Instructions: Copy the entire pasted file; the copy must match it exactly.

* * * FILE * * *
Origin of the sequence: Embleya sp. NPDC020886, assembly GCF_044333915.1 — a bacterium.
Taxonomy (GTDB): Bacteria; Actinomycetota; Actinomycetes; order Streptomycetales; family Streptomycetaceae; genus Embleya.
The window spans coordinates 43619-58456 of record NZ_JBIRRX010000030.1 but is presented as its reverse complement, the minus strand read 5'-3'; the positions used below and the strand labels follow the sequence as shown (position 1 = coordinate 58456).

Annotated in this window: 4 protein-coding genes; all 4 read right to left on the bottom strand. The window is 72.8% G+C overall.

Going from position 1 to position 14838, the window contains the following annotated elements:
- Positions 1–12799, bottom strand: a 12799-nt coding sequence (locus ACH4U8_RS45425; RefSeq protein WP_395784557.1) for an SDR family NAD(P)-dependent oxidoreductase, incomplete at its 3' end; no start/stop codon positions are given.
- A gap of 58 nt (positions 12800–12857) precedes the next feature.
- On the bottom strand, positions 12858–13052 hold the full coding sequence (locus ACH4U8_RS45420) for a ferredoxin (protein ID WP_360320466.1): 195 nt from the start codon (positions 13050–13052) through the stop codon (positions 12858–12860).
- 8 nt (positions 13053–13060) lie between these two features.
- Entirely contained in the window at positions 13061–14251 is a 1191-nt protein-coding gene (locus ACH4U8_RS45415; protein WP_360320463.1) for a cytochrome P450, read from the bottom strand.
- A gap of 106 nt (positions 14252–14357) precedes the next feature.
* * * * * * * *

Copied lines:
Origin of the sequence: Embleya sp. NPDC020886, assembly GCF_044333915.1 — a bacterium.
Taxonomy (GTDB): Bacteria; Actinomycetota; Actinomycetes; order Streptomycetales; family Streptomycetaceae; genus Embleya.
The window spans coordinates 43619-58456 of record NZ_JBIRRX010000030.1 but is presented as its reverse complement, the minus strand read 5'-3'; the positions used below and the strand labels follow the sequence as shown (position 1 = coordinate 58456).

Annotated in this window: 4 protein-coding genes; all 4 read right to left on the bottom strand. The window is 72.8% G+C overall.

Going from position 1 to position 14838, the window contains the following annotated elements:
- Positions 1–12799, bottom strand: a 12799-nt coding sequence (locus ACH4U8_RS45425; RefSeq protein WP_395784557.1) for an SDR family NAD(P)-dependent oxidoreductase, incomplete at its 3' end; no start/stop codon positions are given.
- A gap of 58 nt (positions 12800–12857) precedes the next feature.
- On the bottom strand, positions 12858–13052 hold the full coding sequence (locus ACH4U8_RS45420) for a ferredoxin (protein ID WP_360320466.1): 195 nt from the start codon (positions 13050–13052) through the stop codon (positions 12858–12860).
- 8 nt (positions 13053–13060) lie between these two features.
- Entirely contained in the window at positions 13061–14251 is a 1191-nt protein-coding gene (locus ACH4U8_RS45415; protein WP_360320463.1) for a cytochrome P450, read from the bottom strand.
- A gap of 106 nt (positions 14252–14357) precedes the next feature.